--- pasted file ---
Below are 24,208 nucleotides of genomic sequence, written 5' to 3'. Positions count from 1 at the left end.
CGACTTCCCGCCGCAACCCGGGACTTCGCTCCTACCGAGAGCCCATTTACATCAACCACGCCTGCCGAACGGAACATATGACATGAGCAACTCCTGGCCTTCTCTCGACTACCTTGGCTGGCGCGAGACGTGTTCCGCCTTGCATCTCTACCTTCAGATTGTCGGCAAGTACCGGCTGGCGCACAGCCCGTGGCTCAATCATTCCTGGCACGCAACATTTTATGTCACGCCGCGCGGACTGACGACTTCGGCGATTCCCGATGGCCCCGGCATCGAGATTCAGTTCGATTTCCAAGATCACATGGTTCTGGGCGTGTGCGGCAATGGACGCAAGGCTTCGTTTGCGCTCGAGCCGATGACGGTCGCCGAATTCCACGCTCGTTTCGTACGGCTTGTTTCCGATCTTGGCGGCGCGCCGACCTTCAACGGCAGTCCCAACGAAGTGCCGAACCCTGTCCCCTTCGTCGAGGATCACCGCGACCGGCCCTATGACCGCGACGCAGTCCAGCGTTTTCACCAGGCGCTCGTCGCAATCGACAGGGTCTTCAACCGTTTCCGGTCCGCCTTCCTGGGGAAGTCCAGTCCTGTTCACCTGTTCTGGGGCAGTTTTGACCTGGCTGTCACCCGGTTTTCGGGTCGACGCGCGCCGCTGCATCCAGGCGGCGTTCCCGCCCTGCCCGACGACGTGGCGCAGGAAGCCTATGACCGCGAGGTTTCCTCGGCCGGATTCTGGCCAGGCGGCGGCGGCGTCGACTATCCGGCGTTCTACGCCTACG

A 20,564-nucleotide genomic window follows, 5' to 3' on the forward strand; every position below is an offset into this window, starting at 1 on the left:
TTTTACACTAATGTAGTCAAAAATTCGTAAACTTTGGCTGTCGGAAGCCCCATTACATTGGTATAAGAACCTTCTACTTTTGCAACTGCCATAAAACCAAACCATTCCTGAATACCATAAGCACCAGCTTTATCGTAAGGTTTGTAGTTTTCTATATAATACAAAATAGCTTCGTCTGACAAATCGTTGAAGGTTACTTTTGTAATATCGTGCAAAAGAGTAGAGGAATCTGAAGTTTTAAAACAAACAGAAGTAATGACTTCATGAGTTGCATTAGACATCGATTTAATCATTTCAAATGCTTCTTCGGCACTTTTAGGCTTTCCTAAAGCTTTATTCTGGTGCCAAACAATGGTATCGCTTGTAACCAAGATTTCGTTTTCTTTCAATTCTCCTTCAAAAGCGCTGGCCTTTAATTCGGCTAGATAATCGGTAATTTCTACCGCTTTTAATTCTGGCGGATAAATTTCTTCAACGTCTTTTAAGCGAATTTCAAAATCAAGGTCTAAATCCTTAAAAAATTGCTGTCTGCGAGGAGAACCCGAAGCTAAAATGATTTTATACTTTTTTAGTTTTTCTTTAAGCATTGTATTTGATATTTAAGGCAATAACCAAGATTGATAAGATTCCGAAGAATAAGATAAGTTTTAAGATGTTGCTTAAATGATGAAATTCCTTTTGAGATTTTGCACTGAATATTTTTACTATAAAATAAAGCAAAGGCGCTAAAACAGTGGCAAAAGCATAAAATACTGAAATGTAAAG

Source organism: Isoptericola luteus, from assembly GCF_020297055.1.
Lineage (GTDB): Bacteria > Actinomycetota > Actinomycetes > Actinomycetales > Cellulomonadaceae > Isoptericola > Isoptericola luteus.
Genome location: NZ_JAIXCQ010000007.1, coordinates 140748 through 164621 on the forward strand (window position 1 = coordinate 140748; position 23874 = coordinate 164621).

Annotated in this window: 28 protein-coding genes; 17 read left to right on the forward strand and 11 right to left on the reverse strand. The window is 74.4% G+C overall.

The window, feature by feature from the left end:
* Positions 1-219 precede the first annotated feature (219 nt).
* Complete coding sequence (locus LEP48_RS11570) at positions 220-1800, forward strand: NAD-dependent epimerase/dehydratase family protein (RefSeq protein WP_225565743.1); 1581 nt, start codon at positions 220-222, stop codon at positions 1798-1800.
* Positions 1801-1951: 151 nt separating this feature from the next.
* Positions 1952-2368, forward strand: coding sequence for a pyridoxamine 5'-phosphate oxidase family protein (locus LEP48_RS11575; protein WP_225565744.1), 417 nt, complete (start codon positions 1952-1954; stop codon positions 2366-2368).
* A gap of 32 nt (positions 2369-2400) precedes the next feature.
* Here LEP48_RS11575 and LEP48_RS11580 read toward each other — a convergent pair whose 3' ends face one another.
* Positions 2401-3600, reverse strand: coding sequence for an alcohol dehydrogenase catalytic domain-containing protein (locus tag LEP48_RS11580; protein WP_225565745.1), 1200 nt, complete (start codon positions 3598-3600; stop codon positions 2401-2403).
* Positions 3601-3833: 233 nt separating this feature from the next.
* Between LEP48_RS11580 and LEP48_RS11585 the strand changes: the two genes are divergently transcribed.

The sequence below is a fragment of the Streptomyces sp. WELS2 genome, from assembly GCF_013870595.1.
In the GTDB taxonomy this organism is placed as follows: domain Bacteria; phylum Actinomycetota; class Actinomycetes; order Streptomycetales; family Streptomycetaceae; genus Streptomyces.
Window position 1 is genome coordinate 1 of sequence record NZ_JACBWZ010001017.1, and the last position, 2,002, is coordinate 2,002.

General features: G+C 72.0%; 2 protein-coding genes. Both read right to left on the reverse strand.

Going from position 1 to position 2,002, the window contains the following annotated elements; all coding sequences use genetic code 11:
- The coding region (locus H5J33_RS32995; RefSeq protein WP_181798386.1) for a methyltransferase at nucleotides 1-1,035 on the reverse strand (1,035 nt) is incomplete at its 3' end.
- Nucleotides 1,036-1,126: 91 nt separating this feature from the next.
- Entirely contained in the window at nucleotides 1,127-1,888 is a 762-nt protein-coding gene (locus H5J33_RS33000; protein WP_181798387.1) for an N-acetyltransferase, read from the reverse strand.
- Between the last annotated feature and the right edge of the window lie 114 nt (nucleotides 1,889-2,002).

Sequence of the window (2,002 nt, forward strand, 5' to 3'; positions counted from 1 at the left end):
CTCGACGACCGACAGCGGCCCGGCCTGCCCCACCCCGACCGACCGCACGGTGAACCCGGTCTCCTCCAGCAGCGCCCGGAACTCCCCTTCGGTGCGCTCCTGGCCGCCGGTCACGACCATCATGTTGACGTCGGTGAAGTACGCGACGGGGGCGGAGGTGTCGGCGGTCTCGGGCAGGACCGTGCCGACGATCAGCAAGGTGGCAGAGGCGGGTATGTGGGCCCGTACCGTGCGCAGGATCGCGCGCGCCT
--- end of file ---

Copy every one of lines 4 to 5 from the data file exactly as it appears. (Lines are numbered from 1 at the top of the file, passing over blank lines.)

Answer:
TTTTACACTAATGTAGTCAAAAATTCGTAAACTTTGGCTGTCGGAAGCCCCATTACATTGGTATAAGAACCTTCTACTTTTGCAACTGCCATAAAACCAAACCATTCCTGAATACCATAAGCACCAGCTTTATCGTAAGGTTTGTAGTTTTCTATATAATACAAAATAGCTTCGTCTGACAAATCGTTGAAGGTTACTTTTGTAATATCGTGCAAAAGAGTAGAGGAATCTGAAGTTTTAAAACAAACAGAAGTAATGACTTCATGAGTTGCATTAGACATCGATTTAATCATTTCAAATGCTTCTTCGGCACTTTTAGGCTTTCCTAAAGCTTTATTCTGGTGCCAAACAATGGTATCGCTTGTAACCAAGATTTCGTTTTCTTTCAATTCTCCTTCAAAAGCGCTGGCCTTTAATTCGGCTAGATAATCGGTAATTTCTACCGCTTTTAATTCTGGCGGATAAATTTCTTCAACGTCTTTTAAGCGAATTTCAAAATCAAGGTCTAAATCCTTAAAAAATTGCTGTCTGCGAGGAGAACCCGAAGCTAAAATGATTTTATACTTTTTTAGTTTTTCTTTAAGCATTGTATTTGATATTTAAGGCAATAACCAAGATTGATAAGATTCCGAAGAATAAGATAAGTTTTAAGATGTTGCTTAAATGATGAAATTCCTTTTGAGATTTTGCACTGAATATTTTTACTATAAAATAAAGCAAAGGCGCTAAAACAGTGGCAAAAGCATAAAATACTGAAATGTAAAG

Source organism: Isoptericola luteus, from assembly GCF_020297055.1.